When the nation went into lockdown during the COVID-19 pandemic, college students began returning to Colorado. That’s when state Representative Dafna Michaelson Jenet started receiving desperate emails from parents. It turns out that since their child’s psychologist was out-of-state, they couldn’t legally engage in teletherapy while in Colorado.
“I was also hearing directly from parents about their fears of their children’s depression and their isolation,” Jenet says. “And primarily, what does it look like to stop the suicidality that they were seeing in their kids?”
Last year, mental health–related emergency department visits nationwide were up 31 percent among adolescents between the ages of 12 and 17, compared to the previous year. Meanwhile, the Pediatric Mental Health Institute at Children’s Hospital Colorado reported seeing double the number of patients dealing with increased anxiety, depression and feelings of isolation and social disconnectedness.
To address these issues, Jenet sponsored HB-1258, which allocated $9 million toward creating “I Matter”—a program that provides any youth aged 18 and younger, regardless of insurance status, with the opportunity to receive a free mental health screening. I Matter’s mental health screening assesses personal risk and substance abuse, and then pairs youth with a clinician best suited to meet their needs. (I Matter can accommodate individuals 21 and younger if they receive special education services.) Next, kids are provided with three free, 45-minute mental health sessions.
The platform, which launched October 27, allows parents to sign up their children for services. Kids under 12 must be accompanied during the sign-up process and be screened with a guardian present. The screening, which can be taken online, includes questions that address topics such as depression, anxiety, school attendance, and bullying.
Screening scores can indicate whether a child is at high or low risk, and whether they need to be directed to crisis services. Regardless of how they score, all children can receive treatment. Upon completion of the process, participants must consent to the release of screening information to their chosen therapist, who will then use this information to determine how to best maximize the three sessions offered, for the most part, through telehealth. The Office of Behavioral Health has already contracted with 11 community health centers throughout the state for the use of their clinicians (like Mental Health Center of Denver and Eagle Valley Behavioral Health), as well as other independent professionals.
“The therapy sessions would be, from a clinician’s perspective, geared around what was in the screening,” says Paul Barnett, director of children, youth, and family at the Office of Behavioral Health. “What symptoms did they endorse? Did they talk about depression or anxiety? Domestic violence in the home?” There is the possibility, if funding is still available, for youth to receive additional therapy sessions.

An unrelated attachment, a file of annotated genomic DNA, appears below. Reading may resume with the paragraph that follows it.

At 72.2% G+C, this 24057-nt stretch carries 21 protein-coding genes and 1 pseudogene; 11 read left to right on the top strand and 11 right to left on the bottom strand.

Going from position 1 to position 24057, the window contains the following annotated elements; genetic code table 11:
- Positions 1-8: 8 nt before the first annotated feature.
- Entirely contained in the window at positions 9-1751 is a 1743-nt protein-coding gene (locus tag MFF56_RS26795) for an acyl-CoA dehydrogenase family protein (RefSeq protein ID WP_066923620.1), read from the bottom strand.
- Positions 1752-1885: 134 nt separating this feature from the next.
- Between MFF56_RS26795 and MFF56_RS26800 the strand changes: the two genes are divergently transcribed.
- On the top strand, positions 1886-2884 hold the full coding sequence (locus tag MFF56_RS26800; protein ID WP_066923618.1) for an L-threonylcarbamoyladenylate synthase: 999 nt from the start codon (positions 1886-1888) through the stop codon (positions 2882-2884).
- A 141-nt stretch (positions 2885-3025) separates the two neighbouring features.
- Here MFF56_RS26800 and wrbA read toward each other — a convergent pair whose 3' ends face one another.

Following the passage of HB-1258 in June, the Office of Behavioral Health contracted Signal Behavioral Health in August to create the inclusive platform. And while I Matter is only funded until June 30, 2022, Liz Owens, director of policy and communications at the Office of Behavioral Health, believes this program can have a huge impact in treating kids’ behavioral health needs more efficiently.
“We really have an opportunity here to get people services … for free,” Owens says, “and to maybe set up lasting relationships with youth taking care of their mental health, which I think is incredible. Because when else will we have such a chance to develop that culture of prioritizing mental health?”
The need is obvious. When it comes to children and mental health, Colorado lags behind other states. For instance, in 2020, 26,707 children under the age of 21 were classified by the Substance Abuse and Mental Health Services Administration as having a severe emotional disturbance. In the 2021 “State of Mental Health in American” report by Mental Health America, the Centennial State ranked 42nd for prevalence of youth mental illness and access to care. The situation became so dire this year that on May 25, officials from The Pediatric Mental Health Institute at Children’s Hospital Colorado declared a pediatric mental health state of emergency.
“We know that the youth in our state have spent a year plus with their lives entirely disrupted,” Owens says. “Maybe they have lost their typical supports, whether that’s going to school or seeing their friends like they used to. A lot of that has led to increased behavioral health needs.”
Jenet considers HB-1258 of the most important pieces of legislation that she has had the opportunity to pass. “Just the idea of letting kids get a toe into what therapy looks like I think can be a game-changer for a lot of kids that are afraid,” she says. “We hear from kids who present with suicidality the sentence: ‘I don’t want to be a burden.’ They will have this opportunity to seek help and with help, maybe get beyond the I don’t want to be a burden feeling and continue on a therapeutic journey that will help them grow into healthy adolescents.”